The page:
ILT vaccination decisions can be difficult balancing act in broilers
By Lloyd Keck, DVM, ACPV
Senior Technical Services Veterinarian
Infectious laryngotracheitis (ILT) in broilers remains a worrisome respiratory disease in several areas of the US. Acute outbreaks can cause mortality so high that poultry producers face serious economic setbacks.
Vaccination can help prevent the disease, but deciding whether to vaccinate and which vaccines to use can be a difficult balancing act.
ILT vaccines aren’t routinely used in flocks. They are generally reserved for flocks at risk for ILT. By at risk, I mean flocks on farms or in a geographic area that have had ILT outbreaks.
There are other risks for ILT. These include farms with less than ideal biosecurity, farms located near highways with poultry truck traffic and farms in areas with a high concentration of different flock types, including backyard hobby flocks and commercial layers. Because ILT tends to strike after 4 weeks of age, bigger birds are at increased risk too, and their producers stand to lose the most in an outbreak since more time and money have been invested.
The most widely used ILT vaccines in broilers are the conventional, live chicken-embryo-origin (CEO) type. These vaccines are usually administered to broilers in water or by spray at about 2 weeks of age. They can cause respiratory signs and there’s a risk of spreading the virus from CEO-vaccinated to unvaccinated birds. Because layer farms routinely receive live ILT vaccines, broiler farms located nearby have a higher risk of infection. However, studies show that CEO ILT vaccines provide better protection than the newer, recombinant vector ILT vaccines.1,2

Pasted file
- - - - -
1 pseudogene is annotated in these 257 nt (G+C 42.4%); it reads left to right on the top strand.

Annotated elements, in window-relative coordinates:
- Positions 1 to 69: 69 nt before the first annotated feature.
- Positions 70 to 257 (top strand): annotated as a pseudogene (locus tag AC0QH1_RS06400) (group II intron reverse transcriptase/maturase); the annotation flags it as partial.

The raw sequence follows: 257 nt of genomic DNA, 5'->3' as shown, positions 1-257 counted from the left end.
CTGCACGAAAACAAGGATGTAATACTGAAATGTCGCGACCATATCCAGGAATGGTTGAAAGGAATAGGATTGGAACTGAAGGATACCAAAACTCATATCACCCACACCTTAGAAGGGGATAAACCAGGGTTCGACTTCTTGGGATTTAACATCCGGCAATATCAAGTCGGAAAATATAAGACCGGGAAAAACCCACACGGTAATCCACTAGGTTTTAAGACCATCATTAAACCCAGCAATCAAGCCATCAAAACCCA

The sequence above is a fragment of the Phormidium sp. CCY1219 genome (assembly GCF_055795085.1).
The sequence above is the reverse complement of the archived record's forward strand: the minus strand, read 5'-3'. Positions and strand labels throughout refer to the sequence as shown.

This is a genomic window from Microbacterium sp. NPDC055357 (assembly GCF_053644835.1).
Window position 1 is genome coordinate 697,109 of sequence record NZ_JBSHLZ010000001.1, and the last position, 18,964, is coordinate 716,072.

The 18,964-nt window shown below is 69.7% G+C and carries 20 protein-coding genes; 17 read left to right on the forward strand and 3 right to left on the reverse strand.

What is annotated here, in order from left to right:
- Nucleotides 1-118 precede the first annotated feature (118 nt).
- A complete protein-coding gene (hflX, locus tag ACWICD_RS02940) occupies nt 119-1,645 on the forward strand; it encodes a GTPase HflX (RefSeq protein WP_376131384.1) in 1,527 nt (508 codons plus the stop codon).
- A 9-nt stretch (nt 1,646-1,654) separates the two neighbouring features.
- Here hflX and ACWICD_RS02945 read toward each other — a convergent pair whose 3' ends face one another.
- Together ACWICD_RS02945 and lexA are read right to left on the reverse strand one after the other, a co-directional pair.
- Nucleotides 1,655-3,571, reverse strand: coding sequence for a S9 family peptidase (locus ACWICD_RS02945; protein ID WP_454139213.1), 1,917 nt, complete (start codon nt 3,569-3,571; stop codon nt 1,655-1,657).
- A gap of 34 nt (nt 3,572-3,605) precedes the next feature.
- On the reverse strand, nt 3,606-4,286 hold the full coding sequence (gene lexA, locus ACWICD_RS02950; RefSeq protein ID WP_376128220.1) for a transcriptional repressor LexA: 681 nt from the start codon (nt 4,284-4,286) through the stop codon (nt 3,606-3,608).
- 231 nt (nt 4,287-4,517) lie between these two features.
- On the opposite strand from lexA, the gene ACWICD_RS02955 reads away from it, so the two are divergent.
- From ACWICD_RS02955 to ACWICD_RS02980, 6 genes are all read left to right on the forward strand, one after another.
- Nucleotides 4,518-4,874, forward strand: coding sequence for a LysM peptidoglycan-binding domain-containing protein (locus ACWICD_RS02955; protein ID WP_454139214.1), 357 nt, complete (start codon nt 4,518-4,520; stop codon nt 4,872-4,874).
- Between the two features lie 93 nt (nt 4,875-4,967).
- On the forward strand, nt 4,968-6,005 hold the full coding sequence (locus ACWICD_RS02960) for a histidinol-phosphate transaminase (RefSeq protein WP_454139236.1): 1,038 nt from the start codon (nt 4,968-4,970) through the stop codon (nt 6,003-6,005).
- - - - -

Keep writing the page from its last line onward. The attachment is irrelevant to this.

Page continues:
The recombinant vector ILT vaccines can be applied in ovo or at the hatchery, which is a plus because it’s more convenient than administering vaccines on the farm. They cause no side effects and there is no risk that unvaccinated birds will be infected. However, recombinants cost more than CEO vaccines. They provide only partial protection and do not prevent field virus shedding, which has also been demonstrated in studies.1,2
In addition, not more than one herpesvirus of turkey (HVT)-based vaccine can be used at the same time — whether they are recombinant or not — because they will compete with each other. As a result, if flocks receive an HVT Newcastle disease vaccine or an HVT infectious bursal disease vaccine, they shouldn’t be given an HVT vaccine for ILT.